Romeo and Juliet
Emotional pain and suffering is unavoidable, especially when connected to love. Many examples can be noted through Romeo and Juliet’s relationship and experiences in William Shakespeare’s Romeo and Juliet. Romeo is deprived of relationships, loses his closest friend, and is grief-stricken by the news of Juliet’s death. Meanwhile, Juliet has no support or freedom from her family and is responsible for her true love’s real death. She seems to be in more distress throughout the play.
To begin with, Romeo experiences a harsh, one-sided romance with Rosaline. Unfortunately, his love toward her is rejected and Romeo spends a majority of his time moping and complaining about his non-existent relationship with Rosaline and how harsh and unforgiving love can be. [Quote: p. 41, Line 185 or p. 43, Line 218]. Furthermore, Mercutio, Romeo’s closest friend and confidant, dies from a fatal stab by rival Tybalt that was unseen due to Romeo’s interference. Romeo has to deal with the agony of losing someone close, in addition to the guilt of being partially responsible for it. [Quote: Act 3, Scene 1]. Thirdly, he is banished from Verona and becomes unable to be with his true love, Juliet. Later on he receives information that she passed away and grieves for her and wishes to be with her wherever it may be. [Quote: p. 253, Line 17 or p. 255, Line 37].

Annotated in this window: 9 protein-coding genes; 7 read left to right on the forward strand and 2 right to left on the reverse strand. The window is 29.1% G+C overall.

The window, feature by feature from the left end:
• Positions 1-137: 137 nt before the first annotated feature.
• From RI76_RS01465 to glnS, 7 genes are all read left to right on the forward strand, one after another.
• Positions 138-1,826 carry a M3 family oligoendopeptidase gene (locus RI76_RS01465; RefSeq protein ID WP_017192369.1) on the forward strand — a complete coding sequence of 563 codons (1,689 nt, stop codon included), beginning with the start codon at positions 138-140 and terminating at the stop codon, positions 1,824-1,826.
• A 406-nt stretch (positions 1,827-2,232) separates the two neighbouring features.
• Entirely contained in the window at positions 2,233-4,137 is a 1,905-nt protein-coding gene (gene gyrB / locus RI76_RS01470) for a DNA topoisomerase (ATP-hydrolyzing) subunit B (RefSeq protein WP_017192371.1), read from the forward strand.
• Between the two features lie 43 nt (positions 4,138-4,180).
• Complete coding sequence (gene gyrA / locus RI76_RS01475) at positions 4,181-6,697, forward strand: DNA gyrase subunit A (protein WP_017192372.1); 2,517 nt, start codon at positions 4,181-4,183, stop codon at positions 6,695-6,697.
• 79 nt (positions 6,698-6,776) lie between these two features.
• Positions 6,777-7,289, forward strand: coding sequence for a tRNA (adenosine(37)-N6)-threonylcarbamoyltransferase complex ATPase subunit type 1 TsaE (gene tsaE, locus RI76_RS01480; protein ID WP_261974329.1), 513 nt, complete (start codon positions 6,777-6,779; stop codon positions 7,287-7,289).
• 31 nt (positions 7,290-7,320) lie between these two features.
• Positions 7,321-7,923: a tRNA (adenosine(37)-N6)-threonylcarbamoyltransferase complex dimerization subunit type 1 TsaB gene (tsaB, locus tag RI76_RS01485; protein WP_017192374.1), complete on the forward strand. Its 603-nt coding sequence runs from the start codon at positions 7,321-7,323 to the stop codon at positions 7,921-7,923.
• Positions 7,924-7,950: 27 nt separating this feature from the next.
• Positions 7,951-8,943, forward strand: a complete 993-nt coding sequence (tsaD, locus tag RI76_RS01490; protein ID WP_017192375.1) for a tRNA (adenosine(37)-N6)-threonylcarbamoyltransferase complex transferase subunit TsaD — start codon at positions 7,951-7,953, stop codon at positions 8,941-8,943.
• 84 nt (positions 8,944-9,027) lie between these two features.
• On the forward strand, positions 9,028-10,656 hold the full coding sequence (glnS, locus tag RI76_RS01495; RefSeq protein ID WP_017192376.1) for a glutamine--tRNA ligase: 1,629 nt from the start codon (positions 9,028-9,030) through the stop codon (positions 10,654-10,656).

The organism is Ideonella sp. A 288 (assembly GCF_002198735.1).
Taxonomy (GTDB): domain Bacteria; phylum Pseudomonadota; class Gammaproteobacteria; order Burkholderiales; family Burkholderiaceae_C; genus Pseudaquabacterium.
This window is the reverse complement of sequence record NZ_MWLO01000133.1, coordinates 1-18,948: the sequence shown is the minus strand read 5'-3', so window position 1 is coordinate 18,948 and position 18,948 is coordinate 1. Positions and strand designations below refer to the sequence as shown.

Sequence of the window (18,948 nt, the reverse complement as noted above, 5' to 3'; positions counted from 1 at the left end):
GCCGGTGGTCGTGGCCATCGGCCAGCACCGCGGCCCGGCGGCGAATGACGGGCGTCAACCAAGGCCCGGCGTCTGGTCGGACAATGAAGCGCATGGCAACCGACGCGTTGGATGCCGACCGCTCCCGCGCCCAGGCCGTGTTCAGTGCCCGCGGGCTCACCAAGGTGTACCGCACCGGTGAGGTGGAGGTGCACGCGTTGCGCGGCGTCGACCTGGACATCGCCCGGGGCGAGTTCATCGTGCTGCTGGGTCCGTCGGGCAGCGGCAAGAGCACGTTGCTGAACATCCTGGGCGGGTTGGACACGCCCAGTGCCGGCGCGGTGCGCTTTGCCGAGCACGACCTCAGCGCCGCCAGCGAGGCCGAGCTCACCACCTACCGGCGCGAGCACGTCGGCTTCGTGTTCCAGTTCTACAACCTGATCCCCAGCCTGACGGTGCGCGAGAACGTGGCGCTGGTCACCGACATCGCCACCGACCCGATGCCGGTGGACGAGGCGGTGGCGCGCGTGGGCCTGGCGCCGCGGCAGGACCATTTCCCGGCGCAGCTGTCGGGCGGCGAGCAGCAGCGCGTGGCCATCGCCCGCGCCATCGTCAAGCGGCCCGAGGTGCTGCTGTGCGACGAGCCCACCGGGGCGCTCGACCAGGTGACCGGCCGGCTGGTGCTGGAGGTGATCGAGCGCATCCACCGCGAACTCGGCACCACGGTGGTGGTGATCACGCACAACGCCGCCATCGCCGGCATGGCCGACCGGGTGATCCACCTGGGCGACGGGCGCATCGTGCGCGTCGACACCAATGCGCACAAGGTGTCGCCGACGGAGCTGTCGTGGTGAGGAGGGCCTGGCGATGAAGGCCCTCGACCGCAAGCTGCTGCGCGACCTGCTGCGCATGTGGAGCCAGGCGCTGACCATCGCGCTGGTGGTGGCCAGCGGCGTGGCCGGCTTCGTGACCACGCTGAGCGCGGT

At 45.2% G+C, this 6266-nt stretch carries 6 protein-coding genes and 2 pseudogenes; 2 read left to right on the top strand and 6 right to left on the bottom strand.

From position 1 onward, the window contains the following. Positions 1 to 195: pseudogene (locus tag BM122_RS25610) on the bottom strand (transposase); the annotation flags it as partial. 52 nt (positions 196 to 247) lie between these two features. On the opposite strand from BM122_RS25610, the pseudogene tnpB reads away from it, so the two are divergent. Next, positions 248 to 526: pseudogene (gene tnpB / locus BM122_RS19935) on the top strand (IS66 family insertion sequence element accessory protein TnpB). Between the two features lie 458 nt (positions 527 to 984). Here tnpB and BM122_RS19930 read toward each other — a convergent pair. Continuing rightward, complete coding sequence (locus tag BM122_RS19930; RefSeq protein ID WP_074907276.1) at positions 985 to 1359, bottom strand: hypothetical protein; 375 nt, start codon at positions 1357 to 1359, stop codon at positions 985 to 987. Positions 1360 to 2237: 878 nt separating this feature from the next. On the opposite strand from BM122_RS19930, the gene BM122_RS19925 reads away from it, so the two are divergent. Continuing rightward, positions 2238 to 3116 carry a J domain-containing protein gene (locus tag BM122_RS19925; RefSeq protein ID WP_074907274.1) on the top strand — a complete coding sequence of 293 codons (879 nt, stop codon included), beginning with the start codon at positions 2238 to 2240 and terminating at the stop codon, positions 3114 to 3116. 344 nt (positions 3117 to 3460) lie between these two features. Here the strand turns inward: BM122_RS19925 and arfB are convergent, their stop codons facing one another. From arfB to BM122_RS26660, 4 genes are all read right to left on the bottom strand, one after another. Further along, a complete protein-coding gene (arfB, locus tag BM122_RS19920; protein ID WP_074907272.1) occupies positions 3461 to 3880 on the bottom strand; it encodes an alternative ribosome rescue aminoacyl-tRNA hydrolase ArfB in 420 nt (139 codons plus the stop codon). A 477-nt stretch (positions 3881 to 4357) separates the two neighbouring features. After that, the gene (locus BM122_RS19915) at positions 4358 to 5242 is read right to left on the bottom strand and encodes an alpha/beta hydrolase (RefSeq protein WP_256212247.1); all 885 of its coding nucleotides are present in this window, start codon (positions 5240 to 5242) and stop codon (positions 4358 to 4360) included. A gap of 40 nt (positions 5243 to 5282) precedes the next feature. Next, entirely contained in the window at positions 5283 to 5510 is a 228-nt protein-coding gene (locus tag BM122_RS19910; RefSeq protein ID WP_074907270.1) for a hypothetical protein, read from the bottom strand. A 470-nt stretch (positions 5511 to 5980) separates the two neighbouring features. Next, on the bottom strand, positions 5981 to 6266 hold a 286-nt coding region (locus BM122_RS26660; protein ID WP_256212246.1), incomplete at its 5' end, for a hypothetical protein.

Although Romeo undergoes some suffering, Juliet endures her own afflictions as well and arguably even more. The first example is that Juliet is forced to marry Paris even after she publicizes her real love for Romeo. Not only that, her family strongly disapproves including Nurse, who was the only one in the Capulet house to be in favour of Juliet’s romance with Romeo. [Quote: p. 200, Line 157]. Moreover, she is guarded at home and does not have enough freedom to visit Romeo as she wishes.
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